All people face adversity. It’s what they do with the experience that can make all the difference.
“People joke wrestling saved by life,” said Dan Kornberg.
Kornberg’s college career and place on the University of Pittsburgh wrestling team were put on hold by cancer. He was diagnosed in 2013 after a knee injury in his sophomore year.
“We met with the doctor, and he points out on the screen,” Kornberg said, “He’s like, ‘Your knee looks good, slightly torn meniscus, but I don’t know what this is. This worries me.’”
It was Ewing’s sarcoma, a rare malignant tumor of bone and soft tissue. The Pitt athlete was suddenly undergoing surgery and spending a year in intense chemotherapy.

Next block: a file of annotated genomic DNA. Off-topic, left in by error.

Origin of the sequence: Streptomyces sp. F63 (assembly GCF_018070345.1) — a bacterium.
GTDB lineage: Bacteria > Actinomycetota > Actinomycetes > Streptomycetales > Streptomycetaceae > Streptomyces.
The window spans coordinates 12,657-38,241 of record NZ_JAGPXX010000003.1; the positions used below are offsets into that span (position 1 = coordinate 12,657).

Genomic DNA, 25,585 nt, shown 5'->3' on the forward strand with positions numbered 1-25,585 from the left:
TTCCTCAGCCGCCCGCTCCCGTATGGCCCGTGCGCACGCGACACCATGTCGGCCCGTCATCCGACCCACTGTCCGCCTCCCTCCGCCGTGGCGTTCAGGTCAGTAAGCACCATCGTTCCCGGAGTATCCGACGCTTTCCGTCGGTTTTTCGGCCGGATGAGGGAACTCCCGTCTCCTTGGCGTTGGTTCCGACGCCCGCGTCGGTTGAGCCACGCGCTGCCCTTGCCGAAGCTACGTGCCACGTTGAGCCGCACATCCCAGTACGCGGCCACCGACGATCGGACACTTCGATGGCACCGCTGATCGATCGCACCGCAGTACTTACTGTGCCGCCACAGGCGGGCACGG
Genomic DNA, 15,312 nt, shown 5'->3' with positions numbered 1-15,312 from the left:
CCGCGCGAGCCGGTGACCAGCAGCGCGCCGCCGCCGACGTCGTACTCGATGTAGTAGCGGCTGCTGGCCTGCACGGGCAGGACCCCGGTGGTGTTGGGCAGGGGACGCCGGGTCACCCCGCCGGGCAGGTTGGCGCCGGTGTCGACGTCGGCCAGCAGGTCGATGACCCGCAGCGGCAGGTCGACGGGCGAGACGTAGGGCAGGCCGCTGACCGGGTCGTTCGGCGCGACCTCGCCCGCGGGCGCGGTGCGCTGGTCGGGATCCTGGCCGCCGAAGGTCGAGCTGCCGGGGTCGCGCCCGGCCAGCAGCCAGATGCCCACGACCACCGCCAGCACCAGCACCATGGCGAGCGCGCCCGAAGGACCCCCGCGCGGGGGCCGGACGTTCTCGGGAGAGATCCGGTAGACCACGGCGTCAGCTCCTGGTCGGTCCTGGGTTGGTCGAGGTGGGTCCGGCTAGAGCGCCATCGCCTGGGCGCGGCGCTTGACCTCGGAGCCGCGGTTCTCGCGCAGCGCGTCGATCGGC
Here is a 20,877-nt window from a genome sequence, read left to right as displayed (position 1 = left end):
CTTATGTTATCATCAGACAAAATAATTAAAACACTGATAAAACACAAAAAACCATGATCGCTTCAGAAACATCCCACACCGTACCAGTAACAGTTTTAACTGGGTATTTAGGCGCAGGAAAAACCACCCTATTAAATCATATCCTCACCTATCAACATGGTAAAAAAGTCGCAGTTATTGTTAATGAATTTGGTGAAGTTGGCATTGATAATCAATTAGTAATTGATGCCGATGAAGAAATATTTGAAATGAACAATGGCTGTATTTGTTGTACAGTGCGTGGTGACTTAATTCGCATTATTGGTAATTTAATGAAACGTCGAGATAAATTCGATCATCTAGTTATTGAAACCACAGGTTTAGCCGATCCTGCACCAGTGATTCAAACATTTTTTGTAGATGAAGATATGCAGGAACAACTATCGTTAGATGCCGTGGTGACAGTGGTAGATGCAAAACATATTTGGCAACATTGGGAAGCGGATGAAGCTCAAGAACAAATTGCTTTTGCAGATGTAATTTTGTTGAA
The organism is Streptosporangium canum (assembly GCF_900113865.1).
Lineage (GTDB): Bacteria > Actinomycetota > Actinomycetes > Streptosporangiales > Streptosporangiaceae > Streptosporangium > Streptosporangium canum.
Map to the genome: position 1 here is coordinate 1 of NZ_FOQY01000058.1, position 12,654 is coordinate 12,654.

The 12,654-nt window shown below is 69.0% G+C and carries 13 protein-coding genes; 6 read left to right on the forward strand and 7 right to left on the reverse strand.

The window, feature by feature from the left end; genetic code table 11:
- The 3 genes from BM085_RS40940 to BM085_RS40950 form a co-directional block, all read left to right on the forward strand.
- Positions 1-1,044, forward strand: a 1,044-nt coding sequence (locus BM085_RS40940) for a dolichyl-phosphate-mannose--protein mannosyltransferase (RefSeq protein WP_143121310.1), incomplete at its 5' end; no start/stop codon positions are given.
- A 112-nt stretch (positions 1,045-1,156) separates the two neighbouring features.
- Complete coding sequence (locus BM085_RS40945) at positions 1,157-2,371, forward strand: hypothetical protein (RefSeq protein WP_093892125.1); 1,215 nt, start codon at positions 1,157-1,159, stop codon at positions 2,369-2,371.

He's cancer-free now, and paying it forward by visiting sick kids each week at Children’s Hospital in Lawrenceville.
“I understand what these kids are going through, and I want to just be able to bring a smile to them and make them happy and just forget about being in the hospital for an hour,” said Kornberg.
He plays games with the kids, assembles toys and even helps the nurses with those who don’t want to get shots or exams.
Kornberg is even back with the Pitt wresting team. Kornberg doesn’t compete anymore, but he helps to coach high school wrestlers through a regional wrestling program.
“When you're going through hard stuff in life in general and you have a positive attitude, it will really help you out,” he said.
He graduates next year and said he hopes to go to law school.
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